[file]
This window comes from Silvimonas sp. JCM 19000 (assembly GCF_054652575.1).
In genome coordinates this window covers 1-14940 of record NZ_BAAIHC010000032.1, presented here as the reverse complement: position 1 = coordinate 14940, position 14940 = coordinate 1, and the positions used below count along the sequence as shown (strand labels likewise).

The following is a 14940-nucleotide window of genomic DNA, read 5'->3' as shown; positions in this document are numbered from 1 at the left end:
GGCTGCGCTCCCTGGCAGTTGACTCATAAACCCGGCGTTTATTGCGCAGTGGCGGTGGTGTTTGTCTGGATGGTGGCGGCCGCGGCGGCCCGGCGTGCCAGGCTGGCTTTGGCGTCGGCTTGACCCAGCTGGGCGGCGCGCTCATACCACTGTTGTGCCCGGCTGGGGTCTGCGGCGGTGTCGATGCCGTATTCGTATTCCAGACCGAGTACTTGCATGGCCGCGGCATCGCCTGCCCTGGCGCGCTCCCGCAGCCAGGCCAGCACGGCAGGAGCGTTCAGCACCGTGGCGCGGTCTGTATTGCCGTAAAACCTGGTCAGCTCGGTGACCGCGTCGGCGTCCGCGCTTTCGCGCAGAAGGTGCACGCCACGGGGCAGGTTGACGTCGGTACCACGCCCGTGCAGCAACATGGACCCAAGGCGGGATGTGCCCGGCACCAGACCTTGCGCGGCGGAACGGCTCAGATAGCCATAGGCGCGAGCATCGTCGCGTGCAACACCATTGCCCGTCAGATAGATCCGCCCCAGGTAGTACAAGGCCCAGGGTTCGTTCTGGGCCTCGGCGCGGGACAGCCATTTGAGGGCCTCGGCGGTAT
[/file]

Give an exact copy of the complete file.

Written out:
This window comes from Silvimonas sp. JCM 19000 (assembly GCF_054652575.1).
In genome coordinates this window covers 1-14940 of record NZ_BAAIHC010000032.1, presented here as the reverse complement: position 1 = coordinate 14940, position 14940 = coordinate 1, and the positions used below count along the sequence as shown (strand labels likewise).

The following is a 14940-nucleotide window of genomic DNA, read 5'->3' as shown; positions in this document are numbered from 1 at the left end:
GGCTGCGCTCCCTGGCAGTTGACTCATAAACCCGGCGTTTATTGCGCAGTGGCGGTGGTGTTTGTCTGGATGGTGGCGGCCGCGGCGGCCCGGCGTGCCAGGCTGGCTTTGGCGTCGGCTTGACCCAGCTGGGCGGCGCGCTCATACCACTGTTGTGCCCGGCTGGGGTCTGCGGCGGTGTCGATGCCGTATTCGTATTCCAGACCGAGTACTTGCATGGCCGCGGCATCGCCTGCCCTGGCGCGCTCCCGCAGCCAGGCCAGCACGGCAGGAGCGTTCAGCACCGTGGCGCGGTCTGTATTGCCGTAAAACCTGGTCAGCTCGGTGACCGCGTCGGCGTCCGCGCTTTCGCGCAGAAGGTGCACGCCACGGGGCAGGTTGACGTCGGTACCACGCCCGTGCAGCAACATGGACCCAAGGCGGGATGTGCCCGGCACCAGACCTTGCGCGGCGGAACGGCTCAGATAGCCATAGGCGCGAGCATCGTCGCGTGCAACACCATTGCCCGTCAGATAGATCCGCCCCAGGTAGTACAAGGCCCAGGGTTCGTTCTGGGCCTCGGCGCGGGACAGCCATTTGAGGGCCTCGGCGGTAT